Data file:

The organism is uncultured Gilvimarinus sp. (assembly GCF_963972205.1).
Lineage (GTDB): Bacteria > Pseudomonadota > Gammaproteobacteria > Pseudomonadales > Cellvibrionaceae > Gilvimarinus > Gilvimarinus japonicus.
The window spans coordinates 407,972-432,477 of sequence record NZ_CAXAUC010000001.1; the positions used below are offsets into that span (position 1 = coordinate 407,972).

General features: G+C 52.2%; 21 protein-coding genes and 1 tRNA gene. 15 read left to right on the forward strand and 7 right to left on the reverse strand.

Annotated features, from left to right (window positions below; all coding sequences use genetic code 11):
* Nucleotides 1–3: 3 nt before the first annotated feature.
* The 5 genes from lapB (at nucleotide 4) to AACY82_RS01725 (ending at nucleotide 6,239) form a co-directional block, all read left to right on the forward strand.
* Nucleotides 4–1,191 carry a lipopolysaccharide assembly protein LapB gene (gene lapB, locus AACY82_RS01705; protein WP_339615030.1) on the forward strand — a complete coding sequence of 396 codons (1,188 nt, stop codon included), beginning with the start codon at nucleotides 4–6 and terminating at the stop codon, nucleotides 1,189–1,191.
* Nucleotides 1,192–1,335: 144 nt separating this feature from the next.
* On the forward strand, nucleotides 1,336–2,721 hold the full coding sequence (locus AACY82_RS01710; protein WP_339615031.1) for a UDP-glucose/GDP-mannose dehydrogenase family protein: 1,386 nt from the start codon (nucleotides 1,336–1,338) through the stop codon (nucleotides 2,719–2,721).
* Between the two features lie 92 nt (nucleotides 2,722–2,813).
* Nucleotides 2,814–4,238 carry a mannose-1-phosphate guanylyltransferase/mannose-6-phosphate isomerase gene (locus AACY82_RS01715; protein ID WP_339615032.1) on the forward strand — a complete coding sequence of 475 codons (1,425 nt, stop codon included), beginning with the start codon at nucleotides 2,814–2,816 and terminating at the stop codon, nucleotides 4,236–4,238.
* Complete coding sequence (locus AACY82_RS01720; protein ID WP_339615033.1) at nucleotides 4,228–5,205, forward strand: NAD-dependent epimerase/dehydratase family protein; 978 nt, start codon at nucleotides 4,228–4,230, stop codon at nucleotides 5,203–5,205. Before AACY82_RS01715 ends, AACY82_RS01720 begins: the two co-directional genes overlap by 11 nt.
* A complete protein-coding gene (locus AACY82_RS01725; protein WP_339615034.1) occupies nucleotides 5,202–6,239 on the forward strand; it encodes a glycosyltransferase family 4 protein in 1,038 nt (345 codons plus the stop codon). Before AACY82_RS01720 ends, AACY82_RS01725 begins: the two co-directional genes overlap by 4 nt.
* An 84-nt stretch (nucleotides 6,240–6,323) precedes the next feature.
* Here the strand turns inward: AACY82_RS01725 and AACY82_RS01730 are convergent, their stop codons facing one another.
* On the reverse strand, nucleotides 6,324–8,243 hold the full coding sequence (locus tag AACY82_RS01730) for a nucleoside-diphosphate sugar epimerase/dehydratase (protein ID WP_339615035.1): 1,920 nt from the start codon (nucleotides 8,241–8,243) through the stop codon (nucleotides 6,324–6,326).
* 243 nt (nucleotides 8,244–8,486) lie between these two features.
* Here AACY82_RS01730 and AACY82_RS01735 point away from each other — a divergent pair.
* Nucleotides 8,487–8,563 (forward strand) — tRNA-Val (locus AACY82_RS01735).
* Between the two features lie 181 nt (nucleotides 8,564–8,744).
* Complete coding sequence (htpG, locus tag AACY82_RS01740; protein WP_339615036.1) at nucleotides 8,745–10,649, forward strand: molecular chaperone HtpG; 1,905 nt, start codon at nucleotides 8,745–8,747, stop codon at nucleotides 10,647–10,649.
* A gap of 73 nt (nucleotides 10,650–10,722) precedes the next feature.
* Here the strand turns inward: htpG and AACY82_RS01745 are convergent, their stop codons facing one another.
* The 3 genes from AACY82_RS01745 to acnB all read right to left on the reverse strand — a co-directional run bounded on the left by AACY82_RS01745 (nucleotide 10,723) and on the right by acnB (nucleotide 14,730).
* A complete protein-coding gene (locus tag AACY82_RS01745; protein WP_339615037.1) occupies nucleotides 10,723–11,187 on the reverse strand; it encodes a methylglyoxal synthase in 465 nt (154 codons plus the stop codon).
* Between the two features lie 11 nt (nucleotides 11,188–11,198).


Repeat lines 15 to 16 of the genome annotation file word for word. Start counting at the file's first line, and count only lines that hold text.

* An 84-nt stretch (nucleotides 6,240–6,323) precedes the next feature.
* Here the strand turns inward: AACY82_RS01725 and AACY82_RS01730 are convergent, their stop codons facing one another.